Carnival of souls: Mad Men, Chuck Forsman, Jonny Negron, Clive Barker, more

* A few Mad Men links to get you started today. Spoilers at the links but not in my linkings.

* I am far too late to the Mad Men Unbuttoned party — marvelous “footnotes” on era signifiers and other details from the show by Natasha Vargas-Cooper. This post in particular is worth, well, 2,000 words.

* On the other hand, I never miss a Mindless Ones Mad Men post, like this one on last week’s ep.

* Oh man, the way John Slattery habitually (unconsciously?) refers to Don as “Draper” in this Vulture interview.

* Moving on, good news: Chuck Forsman heads to Fantagraphics for The End of the Fucking World and Celebrated Summer.

* Writing for The Comics Journal, Frank Santoro delivers this extraordinary characterization of his current (and ongoing) efforts to sell books from his comic collection:

Selling wacky back issues that no one else has is an art. This is what I am always working on. Sitting in a room drawing by my lonesome has destroyed my last few relationships and doesn’t pay nearly as good as hustling comics does. This is more fun. Assembling and disseminating these old comic back out into the comics reading world in an effort to sway opinion about these old forgotten things is my art these days.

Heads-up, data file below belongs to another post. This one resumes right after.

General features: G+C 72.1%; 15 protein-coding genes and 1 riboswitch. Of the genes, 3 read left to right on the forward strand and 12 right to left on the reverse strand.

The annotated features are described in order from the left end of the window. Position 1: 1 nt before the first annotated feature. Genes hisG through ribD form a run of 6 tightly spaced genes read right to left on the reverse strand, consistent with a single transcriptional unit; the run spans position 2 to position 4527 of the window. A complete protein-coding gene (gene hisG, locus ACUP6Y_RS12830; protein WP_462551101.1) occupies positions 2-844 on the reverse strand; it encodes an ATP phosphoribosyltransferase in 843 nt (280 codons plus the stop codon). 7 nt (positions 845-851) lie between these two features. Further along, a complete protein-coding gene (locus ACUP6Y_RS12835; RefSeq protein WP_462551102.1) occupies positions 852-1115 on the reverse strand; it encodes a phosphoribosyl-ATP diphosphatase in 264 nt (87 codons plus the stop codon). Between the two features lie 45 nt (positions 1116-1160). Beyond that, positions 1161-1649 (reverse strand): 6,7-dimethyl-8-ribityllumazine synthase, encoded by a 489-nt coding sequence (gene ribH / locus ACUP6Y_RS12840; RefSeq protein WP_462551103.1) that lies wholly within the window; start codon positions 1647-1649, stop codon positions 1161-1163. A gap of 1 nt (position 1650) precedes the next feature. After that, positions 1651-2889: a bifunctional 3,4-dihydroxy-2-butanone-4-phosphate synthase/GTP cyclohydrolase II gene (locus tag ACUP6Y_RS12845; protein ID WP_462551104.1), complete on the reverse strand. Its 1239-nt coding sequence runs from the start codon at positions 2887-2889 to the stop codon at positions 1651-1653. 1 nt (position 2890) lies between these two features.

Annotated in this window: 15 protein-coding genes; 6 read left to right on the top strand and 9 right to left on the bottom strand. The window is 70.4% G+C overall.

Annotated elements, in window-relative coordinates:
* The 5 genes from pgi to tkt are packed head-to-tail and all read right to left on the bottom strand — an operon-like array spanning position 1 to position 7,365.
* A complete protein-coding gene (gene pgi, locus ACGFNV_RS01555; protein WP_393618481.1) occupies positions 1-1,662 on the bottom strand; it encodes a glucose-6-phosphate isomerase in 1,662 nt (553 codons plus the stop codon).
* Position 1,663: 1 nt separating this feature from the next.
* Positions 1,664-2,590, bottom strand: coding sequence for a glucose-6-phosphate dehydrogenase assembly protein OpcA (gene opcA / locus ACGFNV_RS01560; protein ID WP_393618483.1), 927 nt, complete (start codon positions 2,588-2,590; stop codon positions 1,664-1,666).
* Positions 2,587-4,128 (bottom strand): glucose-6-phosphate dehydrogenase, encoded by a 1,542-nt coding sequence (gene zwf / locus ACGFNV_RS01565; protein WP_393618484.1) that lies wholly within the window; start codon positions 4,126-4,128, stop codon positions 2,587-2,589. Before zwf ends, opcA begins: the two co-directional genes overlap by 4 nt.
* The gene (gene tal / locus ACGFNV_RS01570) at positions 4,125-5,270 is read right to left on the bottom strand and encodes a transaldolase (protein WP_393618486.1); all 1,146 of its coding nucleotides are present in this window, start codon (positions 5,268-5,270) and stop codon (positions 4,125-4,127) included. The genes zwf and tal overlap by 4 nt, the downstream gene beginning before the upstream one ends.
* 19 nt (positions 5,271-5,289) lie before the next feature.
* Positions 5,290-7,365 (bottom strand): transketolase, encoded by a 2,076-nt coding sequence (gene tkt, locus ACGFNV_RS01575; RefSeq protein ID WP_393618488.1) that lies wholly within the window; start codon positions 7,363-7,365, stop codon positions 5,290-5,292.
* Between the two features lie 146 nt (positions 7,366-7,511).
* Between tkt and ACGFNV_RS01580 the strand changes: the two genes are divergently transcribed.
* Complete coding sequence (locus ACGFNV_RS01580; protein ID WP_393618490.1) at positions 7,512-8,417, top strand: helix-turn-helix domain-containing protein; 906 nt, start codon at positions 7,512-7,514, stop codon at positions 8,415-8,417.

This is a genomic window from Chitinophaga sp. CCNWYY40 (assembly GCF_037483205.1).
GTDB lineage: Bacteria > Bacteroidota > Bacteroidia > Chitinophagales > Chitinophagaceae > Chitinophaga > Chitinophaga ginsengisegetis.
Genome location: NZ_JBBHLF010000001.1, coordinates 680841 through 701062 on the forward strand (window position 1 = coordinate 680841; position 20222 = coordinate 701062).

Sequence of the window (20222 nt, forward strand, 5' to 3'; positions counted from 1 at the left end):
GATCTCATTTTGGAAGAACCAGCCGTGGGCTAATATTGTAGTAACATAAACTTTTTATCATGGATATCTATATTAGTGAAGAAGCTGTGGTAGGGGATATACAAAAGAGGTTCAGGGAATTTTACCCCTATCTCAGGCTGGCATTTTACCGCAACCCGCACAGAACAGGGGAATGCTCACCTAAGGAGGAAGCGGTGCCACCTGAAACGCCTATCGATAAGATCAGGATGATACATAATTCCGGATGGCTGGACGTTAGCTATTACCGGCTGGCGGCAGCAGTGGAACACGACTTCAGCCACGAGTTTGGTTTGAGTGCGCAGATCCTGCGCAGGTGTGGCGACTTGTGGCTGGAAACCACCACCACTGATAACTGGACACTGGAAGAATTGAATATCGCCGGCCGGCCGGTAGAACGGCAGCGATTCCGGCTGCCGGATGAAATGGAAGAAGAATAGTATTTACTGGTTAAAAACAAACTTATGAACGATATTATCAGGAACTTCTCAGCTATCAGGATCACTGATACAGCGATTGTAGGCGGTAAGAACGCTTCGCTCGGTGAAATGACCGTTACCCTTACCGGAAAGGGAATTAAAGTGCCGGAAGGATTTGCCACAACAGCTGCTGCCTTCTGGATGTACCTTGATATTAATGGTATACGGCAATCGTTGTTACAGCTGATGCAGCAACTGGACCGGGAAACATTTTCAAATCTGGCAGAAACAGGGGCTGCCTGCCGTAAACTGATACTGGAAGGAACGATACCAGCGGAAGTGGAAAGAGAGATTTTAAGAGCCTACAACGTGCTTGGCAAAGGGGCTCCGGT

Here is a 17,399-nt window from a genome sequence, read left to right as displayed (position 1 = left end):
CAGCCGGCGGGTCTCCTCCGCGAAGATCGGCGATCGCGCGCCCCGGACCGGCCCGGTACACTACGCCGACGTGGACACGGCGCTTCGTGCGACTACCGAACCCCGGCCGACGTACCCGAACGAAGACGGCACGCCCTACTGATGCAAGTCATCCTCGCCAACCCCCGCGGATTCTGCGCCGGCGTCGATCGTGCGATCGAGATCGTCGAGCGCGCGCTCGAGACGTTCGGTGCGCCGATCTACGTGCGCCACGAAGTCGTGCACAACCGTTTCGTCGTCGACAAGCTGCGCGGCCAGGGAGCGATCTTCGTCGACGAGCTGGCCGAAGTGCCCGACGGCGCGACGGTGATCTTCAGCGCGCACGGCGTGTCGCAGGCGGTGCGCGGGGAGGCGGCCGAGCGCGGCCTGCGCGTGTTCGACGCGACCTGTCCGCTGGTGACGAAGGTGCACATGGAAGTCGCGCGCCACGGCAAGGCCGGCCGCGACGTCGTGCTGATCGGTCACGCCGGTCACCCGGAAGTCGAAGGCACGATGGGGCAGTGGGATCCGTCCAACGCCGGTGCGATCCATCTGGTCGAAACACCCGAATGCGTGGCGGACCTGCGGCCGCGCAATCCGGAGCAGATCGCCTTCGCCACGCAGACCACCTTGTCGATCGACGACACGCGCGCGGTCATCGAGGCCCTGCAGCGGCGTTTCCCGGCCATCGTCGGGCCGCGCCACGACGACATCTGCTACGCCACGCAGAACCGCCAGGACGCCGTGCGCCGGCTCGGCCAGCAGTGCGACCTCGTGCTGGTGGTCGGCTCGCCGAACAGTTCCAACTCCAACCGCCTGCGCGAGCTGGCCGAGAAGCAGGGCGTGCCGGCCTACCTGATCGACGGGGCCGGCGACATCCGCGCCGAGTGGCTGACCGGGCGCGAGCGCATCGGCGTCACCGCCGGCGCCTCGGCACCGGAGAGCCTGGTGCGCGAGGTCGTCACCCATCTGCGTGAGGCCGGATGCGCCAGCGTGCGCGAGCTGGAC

My rehabilitation of these comics is no different than Dan [Nadel] doing same with Art Out of Time. We are building on years and years of work by other superfans, other scholars – and then packaging the books for a new audience. Except, unlike Dan, I like to champion the lowest of the low. The black and white explosion of the mid to late 80s is supposed to be the absolute worst moment in comics history. To most, this work is dead. But to me, it’s alive. Solid gold. Top of the charts.

So many unpackable ideas about creation versus curation versus editing here I hardly know where to begin!

* Also at that link, and from Frank’s personal collection, the first of three beautiful pieces from Jonny Negron this week.

* Fine writing (not that there’s ever another kind, really) from Tom Spurgeon on two landmark comics from the 1980s, Alan Moore & Dave Gibbons’s Watchmen and Frank Miller’s Ronin.

* Speaking of Spurge, here’s another review of My Friend Dahmer by Derf Backderf for me to file away for after I’ve read the book.

* As an aside, all of your Hurt Locker/Avengers Jeremy Renner fans should seek out his turn as the title character in the film Dahmer. Don’t let the “scary” DVD box art fool you — it’s a thoughtful, harrowing, profoundly sad drama that covers, in part, the same time period Derf covers in his graphic novel, and Renner is fabulous in it.